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INJURY TO A CHILD, AN ELDERLY PERSON, OR A DISABLED INDIVIDUAL

INJURY TO A CHILD, AN ELDERLY PERSON, OR A DISABLED INDIVIDUAL

Family Law:Family Protection & Welfare:Children

Family Law:Family Protection & Welfare:Elderly

A person commits the offense of injury to a child, an elderly person, or a disabled individual when the person intentionally, knowingly, or recklessly causes serious bodily injury or impairment to the child, the elderly person, or the disabled individual. The offense is also committed when the person fails to perform an act on behalf of the child, the elderly person, or the disabled individual, which failure results in the serious bodily injury or impairment of the child, the elderly person, or the disabled individual.

Failing to perform an act on behalf of a child, an elderly person, or a disabled individual occurs when a person has assumed care, custody, or control of the child, the elderly person, or the disabled individual or when the person has a legal duty to act on behalf of the child, the elderly person, or the disabled individual. The person assumes care, custody, or control when he or she causes a reasonable person to believe that he or she has accepted responsibility for food, shelter, medical care, and other needs of the child, the elderly person, or the disabled individual.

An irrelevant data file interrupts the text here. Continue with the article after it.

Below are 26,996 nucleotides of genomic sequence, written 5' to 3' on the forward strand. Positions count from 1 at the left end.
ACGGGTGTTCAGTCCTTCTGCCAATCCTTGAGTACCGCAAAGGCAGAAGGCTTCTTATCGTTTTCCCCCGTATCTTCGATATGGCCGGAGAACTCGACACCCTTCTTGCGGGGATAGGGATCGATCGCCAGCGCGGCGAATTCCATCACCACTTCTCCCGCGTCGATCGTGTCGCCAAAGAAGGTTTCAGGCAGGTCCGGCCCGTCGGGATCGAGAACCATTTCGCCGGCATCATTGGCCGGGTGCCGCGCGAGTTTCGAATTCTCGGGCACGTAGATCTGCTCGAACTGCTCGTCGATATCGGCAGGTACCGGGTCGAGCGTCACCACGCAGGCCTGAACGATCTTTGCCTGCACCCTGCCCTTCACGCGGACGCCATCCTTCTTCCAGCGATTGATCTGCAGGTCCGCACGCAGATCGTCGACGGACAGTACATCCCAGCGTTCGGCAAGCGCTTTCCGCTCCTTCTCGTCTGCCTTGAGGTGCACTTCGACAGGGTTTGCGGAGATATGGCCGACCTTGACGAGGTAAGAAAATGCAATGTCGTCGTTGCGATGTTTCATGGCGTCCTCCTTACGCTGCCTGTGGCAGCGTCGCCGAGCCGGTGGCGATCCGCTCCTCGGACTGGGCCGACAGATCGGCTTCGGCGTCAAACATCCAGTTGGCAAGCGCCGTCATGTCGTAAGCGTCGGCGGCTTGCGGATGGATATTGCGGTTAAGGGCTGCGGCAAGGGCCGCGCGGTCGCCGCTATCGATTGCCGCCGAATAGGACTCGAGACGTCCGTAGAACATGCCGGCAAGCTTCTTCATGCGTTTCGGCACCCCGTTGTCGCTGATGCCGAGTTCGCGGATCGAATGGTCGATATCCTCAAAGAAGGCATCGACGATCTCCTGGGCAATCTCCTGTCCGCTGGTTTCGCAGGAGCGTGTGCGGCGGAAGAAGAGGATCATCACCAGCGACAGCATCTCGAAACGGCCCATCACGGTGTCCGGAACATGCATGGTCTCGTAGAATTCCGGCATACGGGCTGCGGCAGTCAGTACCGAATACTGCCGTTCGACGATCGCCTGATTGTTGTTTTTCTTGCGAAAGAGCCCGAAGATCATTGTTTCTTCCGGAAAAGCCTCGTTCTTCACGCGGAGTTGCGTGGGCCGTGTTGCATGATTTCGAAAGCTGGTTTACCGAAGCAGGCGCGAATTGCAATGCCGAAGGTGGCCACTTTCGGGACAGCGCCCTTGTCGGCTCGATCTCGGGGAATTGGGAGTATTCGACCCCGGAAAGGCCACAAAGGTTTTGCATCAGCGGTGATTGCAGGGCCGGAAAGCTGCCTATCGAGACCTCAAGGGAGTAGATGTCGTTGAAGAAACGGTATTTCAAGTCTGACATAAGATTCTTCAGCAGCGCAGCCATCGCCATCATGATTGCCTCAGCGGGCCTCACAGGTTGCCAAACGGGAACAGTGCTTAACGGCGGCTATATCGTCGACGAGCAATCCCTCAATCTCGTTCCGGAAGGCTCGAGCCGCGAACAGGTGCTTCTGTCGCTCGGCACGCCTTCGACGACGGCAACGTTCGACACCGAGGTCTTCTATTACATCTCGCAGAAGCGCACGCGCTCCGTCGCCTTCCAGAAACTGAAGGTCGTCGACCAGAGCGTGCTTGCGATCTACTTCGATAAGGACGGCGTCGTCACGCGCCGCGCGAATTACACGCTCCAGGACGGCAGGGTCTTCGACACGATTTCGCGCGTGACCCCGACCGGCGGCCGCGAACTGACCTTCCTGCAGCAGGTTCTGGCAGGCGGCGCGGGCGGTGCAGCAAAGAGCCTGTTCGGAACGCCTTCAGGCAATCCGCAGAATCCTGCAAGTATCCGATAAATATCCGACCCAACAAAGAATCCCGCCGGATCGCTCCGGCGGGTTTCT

The definition of a child or an elderly person is a matter of state law. A child may be defined as a person who is 14 years of age or younger. An elderly person may be defined as a person who is 65 years of age or older. A disabled individual is a person who is unable to protect himself or herself because of a physical or a mental disease or injury.

In order to convict a defendant of injury to a child, an elderly person, or a disabled individual, the prosecution must prove that the defendant intended serious bodily injury to result and not merely that the defendant intended an act, which act resulted in serious bodily injury. The prosecution must also prove a victim’s age or disabled status. If the defendant is being charged with failing to act, the prosecution must prove that the defendant had a legal duty to act.

The offense of causing injury to a child, an elderly person, or a disabled individual is normally classified as a felony.

There are several defenses to the offense of causing injury to a child, an elderly person, or a disabled individual. One defense is that a defendant’s act or the defendant’s failure to act was the result of reasonable medical care that was being provided under the direction of a physician or a medical practitioner. This defense is often used in cases involving religious practices and faith healing. Another defense is that the defendant’s failure to act was the result of an abusive family situation. However, the defendant must be a victim of family violence, must not have caused the serious bodily injury to the child, the elderly person, or the disabled individual, and must have reasonably believed that his or her failure to act would prevent serious injury to the child, the elderly person, or the disabled individual. An additional defense is that the failure to act occurred after the defendant notified in writing the parents, another responsible party, or a governmental agency that he or she would no longer assume responsibility for the child, the elderly person, or the disabled individual.

Copyright 2012 LexisNexis, a division of Reed Elsevier Inc.

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